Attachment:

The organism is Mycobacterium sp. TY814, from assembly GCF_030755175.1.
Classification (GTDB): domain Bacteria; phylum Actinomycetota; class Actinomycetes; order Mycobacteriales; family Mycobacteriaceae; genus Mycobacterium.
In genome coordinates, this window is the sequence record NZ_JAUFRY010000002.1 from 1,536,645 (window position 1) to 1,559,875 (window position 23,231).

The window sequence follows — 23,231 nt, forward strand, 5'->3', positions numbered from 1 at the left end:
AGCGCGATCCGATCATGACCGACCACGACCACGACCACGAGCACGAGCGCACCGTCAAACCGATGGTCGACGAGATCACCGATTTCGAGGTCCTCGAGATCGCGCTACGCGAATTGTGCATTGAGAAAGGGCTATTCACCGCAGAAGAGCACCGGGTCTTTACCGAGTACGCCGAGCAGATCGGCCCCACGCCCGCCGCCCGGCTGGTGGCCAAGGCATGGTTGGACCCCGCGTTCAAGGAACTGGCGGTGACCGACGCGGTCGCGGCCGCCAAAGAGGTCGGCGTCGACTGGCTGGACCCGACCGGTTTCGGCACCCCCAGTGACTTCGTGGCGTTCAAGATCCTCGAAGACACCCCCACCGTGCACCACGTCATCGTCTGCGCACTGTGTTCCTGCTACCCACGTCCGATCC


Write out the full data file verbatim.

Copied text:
The organism is Mycobacterium sp. TY814, from assembly GCF_030755175.1.
Classification (GTDB): domain Bacteria; phylum Actinomycetota; class Actinomycetes; order Mycobacteriales; family Mycobacteriaceae; genus Mycobacterium.
In genome coordinates, this window is the sequence record NZ_JAUFRY010000002.1 from 1,536,645 (window position 1) to 1,559,875 (window position 23,231).

The window sequence follows — 23,231 nt, forward strand, 5'->3', positions numbered from 1 at the left end:
AGCGCGATCCGATCATGACCGACCACGACCACGACCACGAGCACGAGCGCACCGTCAAACCGATGGTCGACGAGATCACCGATTTCGAGGTCCTCGAGATCGCGCTACGCGAATTGTGCATTGAGAAAGGGCTATTCACCGCAGAAGAGCACCGGGTCTTTACCGAGTACGCCGAGCAGATCGGCCCCACGCCCGCCGCCCGGCTGGTGGCCAAGGCATGGTTGGACCCCGCGTTCAAGGAACTGGCGGTGACCGACGCGGTCGCGGCCGCCAAAGAGGTCGGCGTCGACTGGCTGGACCCGACCGGTTTCGGCACCCCCAGTGACTTCGTGGCGTTCAAGATCCTCGAAGACACCCCCACCGTGCACCACGTCATCGTCTGCGCACTGTGTTCCTGCTACCCACGTCCGATCC